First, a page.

The neurological basis of aggressive behavior
Every day in the media there are scandalous cases of crimes, aggressions and excessive violence . Today we know that the environment in which a person grows and evolves and the same systems that shape it directly condition their development, but, and if we ask ourselves, what happens at the neurological level for a person to develop more aggressive behaviors than another maid and educated in the same environment? In this article we answer this question
An aggressive person shows activity in certain areas of the brain
The hypothalamus, testosterone and serotonin have starred for years the main avenues of investigation in relation to aggression, but to this day Different works have shown how the stimulation exerted on the amygdala activates aggressive emotional reactions in the subject , as well as inhibition of them when acting on the prefrontal cortex.
At the ontological level, the maturation of the prefrontal cortex is posterior to that of the amygdala, which leads the individual to acquire, in a later stage, the necessary competencies for abstract reasoning, to make changes in the attentional focus or even to develop the ability to inhibit inappropriate responses, such as the control of aggression, among others.
The greater the volume of the prefrontal cortex, the less aggressive behavior
Already in the late 1990s it was suggested that greater activity in the amygdala led to greater negative behavior, including increased aggression, while a decrease in the activity of the prefrontal cortex offered less ability to exercise control over one's emotions .
It was a study conducted by Whittle et al. (2008) in adolescents, which finally concluded that the greater the volume of the prefrontal cortex the less aggressive behaviors were perceived in the boys and contrarily in the case of the amygdala, a larger volume responded to offer more aggressive and reckless behavior at the same time.
When Anthony Hopkins plays the character of Hannibal Lecter in The silence of the lambs, shows an unusual temperament for a murderer, far from transmitting an impulsive and emotional personality, it stands out for having a profile, calculating, cold and extremely rational, which escapes the explanation we are offering.
The white matter in the prefrontal cortex and its relation to aggressiveness
So far we have seen an increase in the activity of the amygdala and a decrease on the prefrontal cortex is ideal to describe a more impulsive personality, little reflective and even with little capacity in emotional management itself but how can we explain the typical characteristics of Hannibal?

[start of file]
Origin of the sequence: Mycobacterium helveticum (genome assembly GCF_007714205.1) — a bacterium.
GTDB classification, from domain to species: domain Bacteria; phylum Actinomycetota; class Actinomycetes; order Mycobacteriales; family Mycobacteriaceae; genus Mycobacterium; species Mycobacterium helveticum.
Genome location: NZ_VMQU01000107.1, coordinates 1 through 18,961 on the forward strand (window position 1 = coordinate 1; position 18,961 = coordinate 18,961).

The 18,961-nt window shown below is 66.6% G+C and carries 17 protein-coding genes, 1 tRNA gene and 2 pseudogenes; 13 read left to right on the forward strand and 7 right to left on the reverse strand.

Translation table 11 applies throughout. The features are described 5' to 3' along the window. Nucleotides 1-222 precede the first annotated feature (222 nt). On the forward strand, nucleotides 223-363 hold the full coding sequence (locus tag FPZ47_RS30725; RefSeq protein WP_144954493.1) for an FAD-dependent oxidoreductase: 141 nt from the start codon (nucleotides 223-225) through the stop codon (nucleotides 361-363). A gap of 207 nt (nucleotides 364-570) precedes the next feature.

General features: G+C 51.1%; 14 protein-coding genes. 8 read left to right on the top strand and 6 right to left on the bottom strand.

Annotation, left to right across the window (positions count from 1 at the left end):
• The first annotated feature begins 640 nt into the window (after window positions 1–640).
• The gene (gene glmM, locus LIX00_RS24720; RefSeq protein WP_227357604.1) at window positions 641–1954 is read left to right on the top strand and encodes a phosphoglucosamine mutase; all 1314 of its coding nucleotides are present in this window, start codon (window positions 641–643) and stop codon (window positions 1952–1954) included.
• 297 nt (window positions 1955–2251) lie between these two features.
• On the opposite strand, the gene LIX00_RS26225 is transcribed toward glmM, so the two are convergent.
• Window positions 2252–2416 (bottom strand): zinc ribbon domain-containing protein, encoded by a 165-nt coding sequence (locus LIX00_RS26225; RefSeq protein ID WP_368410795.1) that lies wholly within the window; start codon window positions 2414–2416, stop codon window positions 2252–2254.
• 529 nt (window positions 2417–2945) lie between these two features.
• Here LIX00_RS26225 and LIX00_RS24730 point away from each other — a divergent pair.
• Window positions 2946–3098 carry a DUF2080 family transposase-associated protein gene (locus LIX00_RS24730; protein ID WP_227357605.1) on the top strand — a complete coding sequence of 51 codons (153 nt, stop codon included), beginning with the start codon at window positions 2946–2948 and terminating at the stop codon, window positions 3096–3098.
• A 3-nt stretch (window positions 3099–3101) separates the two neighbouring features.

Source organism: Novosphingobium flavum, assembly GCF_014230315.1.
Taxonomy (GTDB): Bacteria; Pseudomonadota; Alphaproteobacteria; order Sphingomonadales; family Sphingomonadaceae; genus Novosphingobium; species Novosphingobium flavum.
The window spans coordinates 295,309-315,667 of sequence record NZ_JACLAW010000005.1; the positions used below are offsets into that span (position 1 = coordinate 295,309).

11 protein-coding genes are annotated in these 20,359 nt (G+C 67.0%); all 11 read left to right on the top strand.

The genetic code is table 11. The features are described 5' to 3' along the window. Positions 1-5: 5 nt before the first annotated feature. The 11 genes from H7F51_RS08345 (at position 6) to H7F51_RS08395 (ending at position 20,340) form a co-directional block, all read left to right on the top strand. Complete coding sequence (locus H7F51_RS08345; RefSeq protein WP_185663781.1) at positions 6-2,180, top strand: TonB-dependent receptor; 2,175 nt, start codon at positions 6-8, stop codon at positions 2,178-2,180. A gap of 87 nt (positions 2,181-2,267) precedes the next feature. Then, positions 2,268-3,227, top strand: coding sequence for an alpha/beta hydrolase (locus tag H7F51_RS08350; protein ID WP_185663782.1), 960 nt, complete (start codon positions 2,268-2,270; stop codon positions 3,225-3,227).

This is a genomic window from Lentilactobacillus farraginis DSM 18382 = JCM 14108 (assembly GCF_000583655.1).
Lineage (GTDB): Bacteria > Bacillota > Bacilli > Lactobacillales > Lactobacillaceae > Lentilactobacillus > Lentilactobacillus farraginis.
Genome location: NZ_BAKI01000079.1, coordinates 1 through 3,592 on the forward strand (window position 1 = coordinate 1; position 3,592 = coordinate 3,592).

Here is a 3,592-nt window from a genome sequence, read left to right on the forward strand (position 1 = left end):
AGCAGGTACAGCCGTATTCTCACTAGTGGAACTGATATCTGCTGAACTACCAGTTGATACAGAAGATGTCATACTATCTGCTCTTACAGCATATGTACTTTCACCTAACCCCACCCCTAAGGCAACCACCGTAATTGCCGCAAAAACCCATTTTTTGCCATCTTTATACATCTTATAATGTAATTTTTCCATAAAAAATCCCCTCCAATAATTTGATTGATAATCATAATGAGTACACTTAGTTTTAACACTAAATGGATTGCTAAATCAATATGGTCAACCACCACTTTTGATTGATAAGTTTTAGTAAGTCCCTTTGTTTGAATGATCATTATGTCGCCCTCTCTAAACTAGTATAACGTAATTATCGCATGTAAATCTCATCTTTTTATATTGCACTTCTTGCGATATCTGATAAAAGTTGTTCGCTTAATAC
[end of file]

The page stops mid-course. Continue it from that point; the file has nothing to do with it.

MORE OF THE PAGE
In 2005, Yang et al. found that a decrease in the white matter of the prefrontal cortex responded to a decrease in cognitive resources , both to persuade or manipulate other people, and to make decisions at specific moments. Keeping intact the white substance would explain why Hannibal and other murderers with their same characteristics are able to control their behavior so masterfully, to make appropriate decisions in complex situations, always for their own benefit and to the point of getting rid of the authority .
Serotonin is key to understanding aggressive behavior
As we said at the beginning, serotonin also has a fundamental role in this topic, specifically, a decrease in their activity is directly related to the aggression and with the implementation of risk behaviors. In 2004, New et al. showed that treatment with SSRIs (selective inhibitors of serotonin reuptake) increased the activity of the prefrontal cortex, and at the end of the year the aggressive behaviors of individuals were considerably reduced.
In summary, we can highlight how an increase in serotonergic activity would increase the activity of the prefrontal cortex, which would cause the inhibition of the activity of the amygdala and consequently the aggressive behaviors.
We are not slaves of our biology
Even knowing that the brain is not a determining factor in the modulation of aggression and of such behaviors by itself, it is thanks to the advances and numerous studies that we can explain its mechanism to what the neurological process is concerned. Guido Frank, scientist and physicist at the University of California, points out that Biology and behavior are susceptible to change and that, by combining a good therapy process and adequate individualized control, the progress of each individual can be modified.
Ultimately, as neurologist Craig Ferris of Boston's Northeastern University in the United States points out, we must keep in mind that "we are not completely slaves to our biology."